Students fight smoking
Published 12:00 am Thursday, April 1, 2004
Selma’s youth wants to stop the spread of cigarette smoking – one butt at a time.
April 5 is Kick Butts Day in Selma. According to Selma City Councilwoman Nancy Sewell, area high schools will participate in several activities designed to stop students smoking, including signing petitions and picking up cigarette butts.
“Hopefully, that will make an impact,” Sewell said. “They’re really targeting Bloch Park, where people are allowed to smoke.”
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March 31 is National Kick Butts Day, but Selma will hold its day on Monday because city schools are currently out on spring break. “On Kick Butts Day, kids are standing up against the tobacco companies, and it’s important that elected officials stand with them by supporting proven tobacco prevention measures,” said Matthew L. Myers, president of the campaign for tobacco-free kids. “States can prevent kids from smoking and protect everyone from the toxic substances in secondhand smoke by properly funding tobacco prevention programs, increasing tobacco taxes and enacting strong smoke-free workplace policies.”
Selma’s Youth-and-Government Mayor Jessica Willis previously spoke to the council about amending its smoking ordinance. Willis told the council that Youth-and-Government members wanted the council to forbid smoking in any sports arena and raise the fine for violating the ordinance.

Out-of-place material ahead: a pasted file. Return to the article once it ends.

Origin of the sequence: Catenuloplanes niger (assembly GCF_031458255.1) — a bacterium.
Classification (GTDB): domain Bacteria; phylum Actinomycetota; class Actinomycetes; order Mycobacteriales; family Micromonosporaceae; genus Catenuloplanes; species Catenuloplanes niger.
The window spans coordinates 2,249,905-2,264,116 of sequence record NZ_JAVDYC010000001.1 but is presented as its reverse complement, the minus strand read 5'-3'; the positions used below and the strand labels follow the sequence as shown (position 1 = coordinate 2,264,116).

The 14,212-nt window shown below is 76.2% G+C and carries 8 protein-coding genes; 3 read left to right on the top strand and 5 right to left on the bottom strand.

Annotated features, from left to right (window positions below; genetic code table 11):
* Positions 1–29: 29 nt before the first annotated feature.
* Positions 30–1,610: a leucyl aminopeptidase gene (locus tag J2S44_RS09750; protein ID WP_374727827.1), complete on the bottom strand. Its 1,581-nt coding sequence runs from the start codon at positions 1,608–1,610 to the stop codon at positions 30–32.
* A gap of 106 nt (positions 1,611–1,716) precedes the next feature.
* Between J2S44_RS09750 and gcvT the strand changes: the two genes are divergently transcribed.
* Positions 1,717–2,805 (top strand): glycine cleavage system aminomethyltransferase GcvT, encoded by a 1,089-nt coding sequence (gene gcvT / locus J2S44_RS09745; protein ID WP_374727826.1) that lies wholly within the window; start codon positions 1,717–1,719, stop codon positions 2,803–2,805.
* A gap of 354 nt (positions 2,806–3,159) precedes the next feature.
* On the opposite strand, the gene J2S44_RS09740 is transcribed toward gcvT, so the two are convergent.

Pam Bostick of the American Cancer Society also spoke to the council. Bostick said she wanted the council to improve its ordinance to include restaurants and recreational facilities as non-smoking areas.
On Monday, members of Youth-and-Government, the American Cancer Society and Americorps will partner to educate youth about the dangers of smoking. “We’re targeting high schools,” Sewell said. “Some have already begun the habit.”
As school opens on Monday, Americorps members and students will man booths and hand out literature about smoking. They’ll also ask students to sign a pledge on a scroll hanging from school walls.
“It not only affects the smoker, but also the families and friends,” said Gwendolyn Cleveland, administrative assistant with Americorps. “Anything we can do to encourage people to stop is a good thing. It’s our civic obligation.”
At 3 p.m. the scrolls will be brought to City Hall. Students will then don gloves and masks before hitting target areas with trash bags to pick up cigarette butts. “They’re picking up cigarette butts to make a statement,” Sewell said.
Target areas include the Selma Mall, Wal-Mart, Bloch Park and public areas.
According to Myers, 25.5 percent of Alabama high school students smoke and 13,000 children become daily smokers each year. Tobacco kills 7,400 Alabamians a year and costs the state $1.17 billion for health care. More than 400,000 people in America die each year due to tobacco, which costs more than $75 billion for health care.
“Selma is a historic city,” Sewell said. “The nation looks to our city, and we can send a message that we’re against smoking.”